The Speaker of the Federal National Council appeals to Arab parliamentarians to get serious about regional economic integration.
FNC chief tells Arabs to unite on economy
MUSCAT // The Speaker of the Federal National Council appealed to Arab parliamentarians yesterday to get serious about regional economic integration, urging them to draft specific proposals that could be considered by next year.
Abdul Aziz al Ghurair, the FNC Speaker, said in a speech to the 15th Arab Inter-Parliamentary Union conference in Muscat: "We are in dire need of turning the slogan of Arab solidarity into practical programmes and policies. For two decades our Inter-Parliamentary Union has put solidarity on its agenda, but this never leads to any real development or tangible steps." He called on participants to prepare suggestions for moving ahead with economic integration that could be presented at their next conference, in 2010.
Politicians from across the Arab world used the Muscat forum to call for solidarity on issues ranging from the political and humanitarian situation in Gaza to the indictment of President Omar al Bashir of Sudan by the International Criminal Court (ICC). They also discussed the regional impact of the global economic downturn and of ongoing conflicts. Mr Ghurair said the "absence of solidarity made our Arab world an easy prey for regional and international ambitions". Alluding to the political and strategic differences among Arabs in respect to the Israeli attacks in Gaza, he said: "It's important to separate politics from economics, so that political differences will not obstruct Arab solidarity."
An Arab Common Market was founded in August 1964 with a long-term goal of integrating the economies of Arab states similar to the way the European Union has developed, with the abolishment of trade restrictions and the unobstructed movement of labour among member nations. A pan-Arab market never materialised, mainly because of political differences and recurrent security issues. But in 2005, a number of Arab countries reached bilateral free-trade agreements in an attempt to create free-trade zone.
There are a number of examples of successful regional economic integration, including the European Union, the North American Free Trade Agreement and the Association of South-east Asian Nations. Mr al Ghurair urged Arabs to stop repeating slogans and start drawing up plans for action. Inter-Arab trade represents less than 12 per cent of the region's total trade, clear evidence of a poorly integrated region. In the Arab world, which includes 22 states, only the six-member Gulf Co-operation Council succeeded in reaching a degree of economic integration with a customs union formed in 2003. In December, the head of the GCC approved a blueprint that would pave the way for a establishing a monetary union.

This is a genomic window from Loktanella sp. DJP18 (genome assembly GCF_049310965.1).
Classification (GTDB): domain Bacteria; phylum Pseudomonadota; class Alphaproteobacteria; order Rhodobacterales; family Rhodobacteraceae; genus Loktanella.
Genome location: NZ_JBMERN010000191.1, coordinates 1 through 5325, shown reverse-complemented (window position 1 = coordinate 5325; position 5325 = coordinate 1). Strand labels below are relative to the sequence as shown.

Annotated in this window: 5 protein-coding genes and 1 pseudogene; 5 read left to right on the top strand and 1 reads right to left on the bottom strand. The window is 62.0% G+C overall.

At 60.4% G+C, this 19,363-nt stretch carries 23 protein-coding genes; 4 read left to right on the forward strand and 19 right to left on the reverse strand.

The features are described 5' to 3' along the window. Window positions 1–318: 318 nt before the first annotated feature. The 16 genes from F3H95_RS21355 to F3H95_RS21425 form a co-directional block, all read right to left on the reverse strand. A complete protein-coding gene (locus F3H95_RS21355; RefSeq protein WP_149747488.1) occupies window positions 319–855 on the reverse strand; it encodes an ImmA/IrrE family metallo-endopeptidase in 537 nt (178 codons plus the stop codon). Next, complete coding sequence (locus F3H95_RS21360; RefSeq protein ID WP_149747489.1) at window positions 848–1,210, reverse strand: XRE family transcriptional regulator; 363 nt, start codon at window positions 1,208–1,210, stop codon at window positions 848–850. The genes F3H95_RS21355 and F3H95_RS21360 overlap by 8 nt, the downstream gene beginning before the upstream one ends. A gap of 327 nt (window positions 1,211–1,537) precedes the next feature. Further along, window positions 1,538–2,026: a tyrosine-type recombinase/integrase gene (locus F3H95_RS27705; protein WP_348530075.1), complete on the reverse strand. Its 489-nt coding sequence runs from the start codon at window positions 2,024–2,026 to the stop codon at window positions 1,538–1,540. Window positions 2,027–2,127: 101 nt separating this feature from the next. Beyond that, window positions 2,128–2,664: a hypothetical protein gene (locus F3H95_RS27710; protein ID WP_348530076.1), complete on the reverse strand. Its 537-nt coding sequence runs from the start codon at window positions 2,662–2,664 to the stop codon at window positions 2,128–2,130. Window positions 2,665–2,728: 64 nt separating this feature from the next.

However, Oman announced in 2006 that it would not join a common monetary regime. And a year later, Kuwait dropped the dollar peg and linked its dinar to basket of currencies, further complicating any process of establishing a unified Gulf currency. Against this backdrop, analysts say, the chances for establishing an EU-style integration in the Arab world seem remote. Still, Mr al Ghurair pointed to initiatives raised in January at the Arab Economic Summit in Kuwait as a way to get things going. Calling them "a pioneering step in bringing Arab solidarity", he said: "The approved projects and economic and social co-operation programmes only speak of real Arab interest in bringing about this solidarity."
During the summit, the Lebanese prime minister Fouad Siniora said governments must eliminate the legal obstacles to integration, build energy networks and hold Arab summits twice a year. Amr Musa, the Arab League's secretary general, said that integration was needed to combat the poverty and illiteracy that plagues most of the Arab countries. He said that 100 million people in the Arab world suffered from illiteracy and that one third lived on less than US$2 (Dh7.30) a day.
Mr al Ghurair suggested that a committee be named to advance the decisions reached at the Kuwait summit. The FNC Speaker also touched on a number of other national and regional issues: On the Palestinian question, he said Israeli activities designed to turn Jerusalem into a fully Jewish city by demolishing Palestinians' homes were in clear violation of international laws. He called on the pan-Arab union to send a letter to parliaments worldwide condemning these practices and urging them to work on stopping the Israeli activities.
On the civil war in Sudan, he reiterated the UAE's "deep concern" over the warrant for the arrest of Mr al Bashir by the International Criminal Court (ICC), saying it would affect the security and stability of Sudan and the future of peace talks aimed at ending the conflict in Darfur. On Iran's occupation of three UAE islands ? Abu Musa and Greater and Lesser Tubs ? he urged the Arab deputies to include "a strong and unequivocal" condemnation of statements by Iranian officials that appear to undermine the UAE's sovereignty. "If Iran wants to prove its good will towards Arab countries, it can do that by ending its occupation the three islands," he said.